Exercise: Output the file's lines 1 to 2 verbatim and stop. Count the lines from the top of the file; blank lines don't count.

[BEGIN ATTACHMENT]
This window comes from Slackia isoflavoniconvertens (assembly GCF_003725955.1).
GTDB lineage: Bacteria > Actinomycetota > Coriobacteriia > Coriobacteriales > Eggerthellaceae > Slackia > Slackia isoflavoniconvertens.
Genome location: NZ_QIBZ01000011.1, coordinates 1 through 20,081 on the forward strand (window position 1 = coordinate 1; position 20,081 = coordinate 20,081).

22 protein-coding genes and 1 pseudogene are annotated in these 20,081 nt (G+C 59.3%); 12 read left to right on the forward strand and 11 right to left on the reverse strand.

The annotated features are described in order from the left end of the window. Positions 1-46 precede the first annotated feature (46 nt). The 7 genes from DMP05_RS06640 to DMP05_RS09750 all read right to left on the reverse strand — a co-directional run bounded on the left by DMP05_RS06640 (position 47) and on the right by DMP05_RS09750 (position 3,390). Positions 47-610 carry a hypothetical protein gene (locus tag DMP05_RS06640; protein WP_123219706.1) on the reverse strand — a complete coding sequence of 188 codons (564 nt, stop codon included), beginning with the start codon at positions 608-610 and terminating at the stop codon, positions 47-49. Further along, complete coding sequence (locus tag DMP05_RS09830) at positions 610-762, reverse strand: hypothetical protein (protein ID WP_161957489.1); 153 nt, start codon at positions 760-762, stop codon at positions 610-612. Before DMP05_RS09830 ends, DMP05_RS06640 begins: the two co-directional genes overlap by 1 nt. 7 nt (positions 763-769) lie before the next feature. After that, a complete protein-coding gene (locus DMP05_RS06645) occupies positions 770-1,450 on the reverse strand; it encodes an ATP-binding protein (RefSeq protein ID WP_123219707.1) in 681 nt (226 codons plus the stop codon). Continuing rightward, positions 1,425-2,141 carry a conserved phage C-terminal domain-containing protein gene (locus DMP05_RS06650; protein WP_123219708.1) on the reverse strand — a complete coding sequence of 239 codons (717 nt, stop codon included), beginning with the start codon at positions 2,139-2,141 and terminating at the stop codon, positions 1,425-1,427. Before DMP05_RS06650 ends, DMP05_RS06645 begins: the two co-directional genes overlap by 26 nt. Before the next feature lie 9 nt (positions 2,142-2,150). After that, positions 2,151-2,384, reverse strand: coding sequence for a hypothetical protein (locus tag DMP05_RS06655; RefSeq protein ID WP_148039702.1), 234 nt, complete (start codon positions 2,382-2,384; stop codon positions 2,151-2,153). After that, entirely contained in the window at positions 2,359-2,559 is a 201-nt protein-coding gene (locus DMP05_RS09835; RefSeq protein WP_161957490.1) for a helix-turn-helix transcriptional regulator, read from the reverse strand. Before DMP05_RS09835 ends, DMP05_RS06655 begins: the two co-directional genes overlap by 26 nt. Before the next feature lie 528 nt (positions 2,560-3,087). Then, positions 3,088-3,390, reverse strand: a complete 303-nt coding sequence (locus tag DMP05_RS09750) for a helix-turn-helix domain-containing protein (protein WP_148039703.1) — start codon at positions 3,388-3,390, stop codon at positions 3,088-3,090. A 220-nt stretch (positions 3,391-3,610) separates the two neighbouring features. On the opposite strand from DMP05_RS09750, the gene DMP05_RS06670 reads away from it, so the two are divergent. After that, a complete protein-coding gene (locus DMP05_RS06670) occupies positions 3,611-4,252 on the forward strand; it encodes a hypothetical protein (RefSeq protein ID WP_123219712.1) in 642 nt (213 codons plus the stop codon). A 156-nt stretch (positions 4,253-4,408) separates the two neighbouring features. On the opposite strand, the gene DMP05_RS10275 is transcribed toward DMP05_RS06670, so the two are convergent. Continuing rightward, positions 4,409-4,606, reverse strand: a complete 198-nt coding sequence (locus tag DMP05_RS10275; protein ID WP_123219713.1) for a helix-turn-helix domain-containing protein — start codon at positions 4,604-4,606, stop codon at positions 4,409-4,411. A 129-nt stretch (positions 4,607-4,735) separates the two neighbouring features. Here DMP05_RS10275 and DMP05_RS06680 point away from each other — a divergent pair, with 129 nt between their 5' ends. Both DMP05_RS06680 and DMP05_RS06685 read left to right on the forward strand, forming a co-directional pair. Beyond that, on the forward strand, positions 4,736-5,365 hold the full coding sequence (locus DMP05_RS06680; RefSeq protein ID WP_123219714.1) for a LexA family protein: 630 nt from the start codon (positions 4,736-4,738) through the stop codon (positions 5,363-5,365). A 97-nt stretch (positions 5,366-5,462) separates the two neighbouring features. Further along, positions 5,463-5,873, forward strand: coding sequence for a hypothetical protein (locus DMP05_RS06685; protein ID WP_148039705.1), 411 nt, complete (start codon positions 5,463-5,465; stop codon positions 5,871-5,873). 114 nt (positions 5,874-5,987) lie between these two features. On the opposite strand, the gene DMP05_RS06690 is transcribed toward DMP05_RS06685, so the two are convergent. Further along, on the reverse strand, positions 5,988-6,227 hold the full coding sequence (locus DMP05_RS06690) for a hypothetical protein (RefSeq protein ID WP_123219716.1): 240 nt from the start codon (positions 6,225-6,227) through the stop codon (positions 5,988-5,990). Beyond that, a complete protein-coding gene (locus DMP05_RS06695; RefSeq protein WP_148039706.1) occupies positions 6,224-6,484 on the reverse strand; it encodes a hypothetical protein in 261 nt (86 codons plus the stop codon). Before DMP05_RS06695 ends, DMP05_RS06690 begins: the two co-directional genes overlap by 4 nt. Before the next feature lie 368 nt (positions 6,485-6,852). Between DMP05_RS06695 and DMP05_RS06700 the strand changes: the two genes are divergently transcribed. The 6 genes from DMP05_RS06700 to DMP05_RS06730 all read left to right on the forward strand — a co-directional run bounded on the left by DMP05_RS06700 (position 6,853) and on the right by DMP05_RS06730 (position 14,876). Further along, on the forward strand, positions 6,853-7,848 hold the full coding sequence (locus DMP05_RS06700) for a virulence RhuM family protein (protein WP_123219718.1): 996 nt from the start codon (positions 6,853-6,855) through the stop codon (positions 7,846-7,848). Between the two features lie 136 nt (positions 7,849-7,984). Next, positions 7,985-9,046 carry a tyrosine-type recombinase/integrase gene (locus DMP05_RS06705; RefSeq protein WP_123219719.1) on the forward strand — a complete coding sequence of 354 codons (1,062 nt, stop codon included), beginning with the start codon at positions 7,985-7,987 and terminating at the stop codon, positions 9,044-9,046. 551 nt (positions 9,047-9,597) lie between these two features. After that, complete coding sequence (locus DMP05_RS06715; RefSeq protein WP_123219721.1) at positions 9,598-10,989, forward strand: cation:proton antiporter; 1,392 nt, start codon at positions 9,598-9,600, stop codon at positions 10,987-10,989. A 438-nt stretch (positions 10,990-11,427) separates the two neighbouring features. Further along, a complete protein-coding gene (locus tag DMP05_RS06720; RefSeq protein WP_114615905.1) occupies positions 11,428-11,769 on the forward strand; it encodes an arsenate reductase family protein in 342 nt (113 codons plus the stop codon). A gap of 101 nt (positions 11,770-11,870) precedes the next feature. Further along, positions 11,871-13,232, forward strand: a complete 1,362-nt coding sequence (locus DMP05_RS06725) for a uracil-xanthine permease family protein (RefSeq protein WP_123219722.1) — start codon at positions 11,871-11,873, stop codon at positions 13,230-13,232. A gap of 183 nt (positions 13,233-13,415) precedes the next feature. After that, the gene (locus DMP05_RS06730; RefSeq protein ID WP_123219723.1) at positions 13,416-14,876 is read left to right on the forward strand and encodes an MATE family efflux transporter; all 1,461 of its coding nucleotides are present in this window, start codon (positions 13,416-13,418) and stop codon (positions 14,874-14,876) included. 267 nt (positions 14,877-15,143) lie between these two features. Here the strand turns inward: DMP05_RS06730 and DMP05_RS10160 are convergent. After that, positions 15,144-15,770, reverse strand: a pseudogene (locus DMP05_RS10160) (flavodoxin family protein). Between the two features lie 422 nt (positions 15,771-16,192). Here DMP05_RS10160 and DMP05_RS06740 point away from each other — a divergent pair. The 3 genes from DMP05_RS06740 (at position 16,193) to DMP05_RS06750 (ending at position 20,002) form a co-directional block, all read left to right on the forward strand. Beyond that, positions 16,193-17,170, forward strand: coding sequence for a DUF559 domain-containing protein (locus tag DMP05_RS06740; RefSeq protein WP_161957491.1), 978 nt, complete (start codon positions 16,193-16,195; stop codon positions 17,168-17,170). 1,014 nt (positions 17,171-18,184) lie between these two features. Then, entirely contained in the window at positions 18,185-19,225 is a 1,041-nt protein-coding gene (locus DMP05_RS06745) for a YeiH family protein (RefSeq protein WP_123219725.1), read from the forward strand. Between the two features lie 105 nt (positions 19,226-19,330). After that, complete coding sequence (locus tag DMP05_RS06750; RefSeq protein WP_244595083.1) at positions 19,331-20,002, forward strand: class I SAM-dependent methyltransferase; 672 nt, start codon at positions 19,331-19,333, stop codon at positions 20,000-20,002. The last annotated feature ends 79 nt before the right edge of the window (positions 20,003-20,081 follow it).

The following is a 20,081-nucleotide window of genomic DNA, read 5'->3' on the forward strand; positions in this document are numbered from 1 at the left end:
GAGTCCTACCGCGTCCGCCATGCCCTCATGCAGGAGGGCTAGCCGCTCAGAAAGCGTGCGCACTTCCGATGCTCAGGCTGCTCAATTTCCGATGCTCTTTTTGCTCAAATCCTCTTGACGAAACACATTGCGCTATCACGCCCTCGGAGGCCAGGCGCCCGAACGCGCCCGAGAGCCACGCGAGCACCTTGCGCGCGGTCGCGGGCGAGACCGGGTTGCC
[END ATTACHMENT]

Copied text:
This window comes from Slackia isoflavoniconvertens (assembly GCF_003725955.1).
GTDB lineage: Bacteria > Actinomycetota > Coriobacteriia > Coriobacteriales > Eggerthellaceae > Slackia > Slackia isoflavoniconvertens.